Exposure of resistant crops to herbicides may still induce changes in root exudation. In the case of glyphosate, this herbicide is released through root exudates from treated plants [5] and induces increased carbohydrate and amino acid concentrations in treated plants [6]. Such changes in root exudation can impact soil microorganisms, altering substrate utilization patterns in the rhizosphere and potentially altering nutrient availability [7]. The presence of herbicides in root exudates could potentially have negative impacts on nutrient cycling potential in the rhizosphere, as some herbicides have been found to inhibit activities linked to P and C cycling, such as glyphosate and 2,4-D on phosphatase [8] [9] and 2,4-D on beta-glucosidase [9].

Less is known about how dicamba influences nutrient cycling potential, as most studies on dicamba in soil have focused on microbial degradation of this herbicide [10], with little to no research on its effects in the rhizosphere. However, while dicamba can be utilized as a carbon source by some bacteria [11], it is known to have toxic and inhibitory effects on others [12], and has been observed to inhibit phosphatase activity [13] and nitrification [14] [15] in soils. While these effects tended to be transient in nature and more pronounced at high application rates, herbicide exposure combined with changes in nutrient composition in root exudates may interact to produce differing effects.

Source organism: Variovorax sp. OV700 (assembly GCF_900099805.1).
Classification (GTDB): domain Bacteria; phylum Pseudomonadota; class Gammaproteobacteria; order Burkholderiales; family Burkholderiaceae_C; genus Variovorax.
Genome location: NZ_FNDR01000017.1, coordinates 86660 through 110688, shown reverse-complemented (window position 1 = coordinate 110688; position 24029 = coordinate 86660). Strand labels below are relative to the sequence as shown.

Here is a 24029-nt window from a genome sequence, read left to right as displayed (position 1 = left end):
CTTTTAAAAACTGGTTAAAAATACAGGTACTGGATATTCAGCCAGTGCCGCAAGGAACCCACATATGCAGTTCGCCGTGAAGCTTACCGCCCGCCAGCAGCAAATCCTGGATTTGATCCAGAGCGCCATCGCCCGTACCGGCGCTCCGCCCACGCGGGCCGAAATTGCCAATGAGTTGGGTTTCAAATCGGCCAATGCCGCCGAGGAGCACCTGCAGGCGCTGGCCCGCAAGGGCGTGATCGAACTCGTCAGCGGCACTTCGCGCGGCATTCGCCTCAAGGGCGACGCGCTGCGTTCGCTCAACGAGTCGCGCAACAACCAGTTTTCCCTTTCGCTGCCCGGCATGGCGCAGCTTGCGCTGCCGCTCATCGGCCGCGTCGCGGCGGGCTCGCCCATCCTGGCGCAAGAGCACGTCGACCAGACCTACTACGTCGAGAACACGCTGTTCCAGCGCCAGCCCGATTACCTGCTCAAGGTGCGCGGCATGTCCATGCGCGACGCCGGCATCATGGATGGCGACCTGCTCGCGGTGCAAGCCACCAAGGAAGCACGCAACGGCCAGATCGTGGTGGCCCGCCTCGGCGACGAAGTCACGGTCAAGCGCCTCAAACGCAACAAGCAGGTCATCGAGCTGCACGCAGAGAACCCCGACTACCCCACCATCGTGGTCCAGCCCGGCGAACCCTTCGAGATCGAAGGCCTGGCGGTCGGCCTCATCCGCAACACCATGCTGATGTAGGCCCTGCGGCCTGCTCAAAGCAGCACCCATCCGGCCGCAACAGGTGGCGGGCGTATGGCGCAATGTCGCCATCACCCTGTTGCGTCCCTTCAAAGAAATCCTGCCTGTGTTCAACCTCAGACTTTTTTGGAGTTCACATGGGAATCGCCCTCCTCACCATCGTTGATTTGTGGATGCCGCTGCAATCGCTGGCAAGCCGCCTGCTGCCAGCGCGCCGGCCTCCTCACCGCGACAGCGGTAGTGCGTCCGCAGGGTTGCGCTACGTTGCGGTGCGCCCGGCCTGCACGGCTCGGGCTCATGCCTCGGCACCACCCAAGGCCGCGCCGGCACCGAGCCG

Given that many of the previously mentioned studies were carried out using bulk soils or with levels of herbicide above the rate applied in the field, it is important to investigate how dicamba may affect the activity of soil microbial communities under agriculturally relevant conditions. Since such herbicides are typically applied from above as foliar sprays, the bulk of the herbicide applied will end up on the leaves or the soil surface, with decreasing concentrations in greater depths of bulk soil. As such, herbicide effects in soil may be more prevalent in the rhizosphere, the soil compartment most likely to be impacted by herbicide induced changes in root exudation. As roots are the site for nutrient uptake by the plant, shifts in nutrient cycling activities in the rhizosphere could potentially impact plant nutrition. The effects of new 2,4-D formulations on microbial activities in the soybean rhizosphere have already been evaluated [16]. Dicamba resistant soybeans were unavailable at the time that study was conducted, but they have since become available. Therefore, the purpose of the current study was to conduct a rapid evaluation of the potential impacts of two new dicamba formulations on the rhizosphere of resistant soybean (Glycine max L. Merr.) at label rates.

2. Materials and Methods

2.1. Soybean Growth and Greenhouse Conditions